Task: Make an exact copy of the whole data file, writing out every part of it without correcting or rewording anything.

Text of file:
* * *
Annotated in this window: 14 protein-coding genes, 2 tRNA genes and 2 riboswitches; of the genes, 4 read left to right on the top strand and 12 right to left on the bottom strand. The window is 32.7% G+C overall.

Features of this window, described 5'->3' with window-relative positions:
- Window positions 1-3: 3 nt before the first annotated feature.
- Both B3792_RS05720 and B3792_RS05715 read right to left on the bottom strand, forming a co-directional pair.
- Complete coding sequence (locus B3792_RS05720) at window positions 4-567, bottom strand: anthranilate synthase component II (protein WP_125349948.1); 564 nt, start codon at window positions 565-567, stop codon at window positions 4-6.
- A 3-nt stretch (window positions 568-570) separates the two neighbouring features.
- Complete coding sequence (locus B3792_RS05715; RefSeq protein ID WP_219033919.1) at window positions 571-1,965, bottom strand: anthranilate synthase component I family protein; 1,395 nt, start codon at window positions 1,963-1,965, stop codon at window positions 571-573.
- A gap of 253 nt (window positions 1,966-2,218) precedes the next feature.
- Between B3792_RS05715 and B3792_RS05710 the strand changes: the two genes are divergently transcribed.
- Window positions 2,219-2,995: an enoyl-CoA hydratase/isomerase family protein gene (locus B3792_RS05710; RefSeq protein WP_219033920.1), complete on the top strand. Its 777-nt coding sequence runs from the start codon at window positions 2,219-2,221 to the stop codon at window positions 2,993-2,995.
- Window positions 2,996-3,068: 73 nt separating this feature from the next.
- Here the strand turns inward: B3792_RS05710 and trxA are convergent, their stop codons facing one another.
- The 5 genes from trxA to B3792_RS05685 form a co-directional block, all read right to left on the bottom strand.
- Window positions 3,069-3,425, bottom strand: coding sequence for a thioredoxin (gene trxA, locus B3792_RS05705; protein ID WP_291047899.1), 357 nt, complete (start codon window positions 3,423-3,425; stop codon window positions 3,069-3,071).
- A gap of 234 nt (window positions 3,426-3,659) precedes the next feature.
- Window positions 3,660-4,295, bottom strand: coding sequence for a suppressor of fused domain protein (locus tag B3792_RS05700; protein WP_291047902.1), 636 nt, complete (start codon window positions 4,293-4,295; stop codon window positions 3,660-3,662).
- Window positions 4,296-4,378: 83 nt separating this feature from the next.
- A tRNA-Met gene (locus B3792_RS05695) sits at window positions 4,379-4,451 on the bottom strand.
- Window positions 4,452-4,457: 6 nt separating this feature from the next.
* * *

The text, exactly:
Annotated in this window: 14 protein-coding genes, 2 tRNA genes and 2 riboswitches; of the genes, 4 read left to right on the top strand and 12 right to left on the bottom strand. The window is 32.7% G+C overall.

Features of this window, described 5'->3' with window-relative positions:
- Window positions 1-3: 3 nt before the first annotated feature.
- Both B3792_RS05720 and B3792_RS05715 read right to left on the bottom strand, forming a co-directional pair.
- Complete coding sequence (locus B3792_RS05720) at window positions 4-567, bottom strand: anthranilate synthase component II (protein WP_125349948.1); 564 nt, start codon at window positions 565-567, stop codon at window positions 4-6.
- A 3-nt stretch (window positions 568-570) separates the two neighbouring features.
- Complete coding sequence (locus B3792_RS05715; RefSeq protein ID WP_219033919.1) at window positions 571-1,965, bottom strand: anthranilate synthase component I family protein; 1,395 nt, start codon at window positions 1,963-1,965, stop codon at window positions 571-573.
- A gap of 253 nt (window positions 1,966-2,218) precedes the next feature.
- Between B3792_RS05715 and B3792_RS05710 the strand changes: the two genes are divergently transcribed.
- Window positions 2,219-2,995: an enoyl-CoA hydratase/isomerase family protein gene (locus B3792_RS05710; RefSeq protein WP_219033920.1), complete on the top strand. Its 777-nt coding sequence runs from the start codon at window positions 2,219-2,221 to the stop codon at window positions 2,993-2,995.
- Window positions 2,996-3,068: 73 nt separating this feature from the next.
- Here the strand turns inward: B3792_RS05710 and trxA are convergent, their stop codons facing one another.
- The 5 genes from trxA to B3792_RS05685 form a co-directional block, all read right to left on the bottom strand.
- Window positions 3,069-3,425, bottom strand: coding sequence for a thioredoxin (gene trxA, locus B3792_RS05705; protein ID WP_291047899.1), 357 nt, complete (start codon window positions 3,423-3,425; stop codon window positions 3,069-3,071).
- A gap of 234 nt (window positions 3,426-3,659) precedes the next feature.
- Window positions 3,660-4,295, bottom strand: coding sequence for a suppressor of fused domain protein (locus tag B3792_RS05700; protein WP_291047902.1), 636 nt, complete (start codon window positions 4,293-4,295; stop codon window positions 3,660-3,662).
- Window positions 4,296-4,378: 83 nt separating this feature from the next.
- A tRNA-Met gene (locus B3792_RS05695) sits at window positions 4,379-4,451 on the bottom strand.
- Window positions 4,452-4,457: 6 nt separating this feature from the next.